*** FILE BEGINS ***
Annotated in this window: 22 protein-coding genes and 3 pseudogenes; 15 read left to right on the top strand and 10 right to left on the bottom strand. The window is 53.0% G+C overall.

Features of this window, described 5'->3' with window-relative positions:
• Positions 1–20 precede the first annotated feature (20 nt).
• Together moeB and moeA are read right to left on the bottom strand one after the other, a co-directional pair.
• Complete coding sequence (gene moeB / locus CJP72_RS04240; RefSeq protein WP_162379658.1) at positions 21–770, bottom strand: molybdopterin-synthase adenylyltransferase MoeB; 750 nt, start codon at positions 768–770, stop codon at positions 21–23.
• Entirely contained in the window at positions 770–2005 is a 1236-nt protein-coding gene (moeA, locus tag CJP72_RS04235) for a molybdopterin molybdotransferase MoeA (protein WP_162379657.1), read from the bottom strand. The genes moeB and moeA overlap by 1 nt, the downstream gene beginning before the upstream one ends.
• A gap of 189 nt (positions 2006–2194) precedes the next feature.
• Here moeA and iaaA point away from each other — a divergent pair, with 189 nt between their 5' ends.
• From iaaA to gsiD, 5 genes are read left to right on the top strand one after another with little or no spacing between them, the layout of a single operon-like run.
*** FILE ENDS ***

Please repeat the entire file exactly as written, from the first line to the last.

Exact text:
Annotated in this window: 22 protein-coding genes and 3 pseudogenes; 15 read left to right on the top strand and 10 right to left on the bottom strand. The window is 53.0% G+C overall.

Features of this window, described 5'->3' with window-relative positions:
• Positions 1–20 precede the first annotated feature (20 nt).
• Together moeB and moeA are read right to left on the bottom strand one after the other, a co-directional pair.
• Complete coding sequence (gene moeB / locus CJP72_RS04240; RefSeq protein WP_162379658.1) at positions 21–770, bottom strand: molybdopterin-synthase adenylyltransferase MoeB; 750 nt, start codon at positions 768–770, stop codon at positions 21–23.
• Entirely contained in the window at positions 770–2005 is a 1236-nt protein-coding gene (moeA, locus tag CJP72_RS04235) for a molybdopterin molybdotransferase MoeA (protein WP_162379657.1), read from the bottom strand. The genes moeB and moeA overlap by 1 nt, the downstream gene beginning before the upstream one ends.
• A gap of 189 nt (positions 2006–2194) precedes the next feature.
• Here moeA and iaaA point away from each other — a divergent pair, with 189 nt between their 5' ends.
• From iaaA to gsiD, 5 genes are read left to right on the top strand one after another with little or no spacing between them, the layout of a single operon-like run.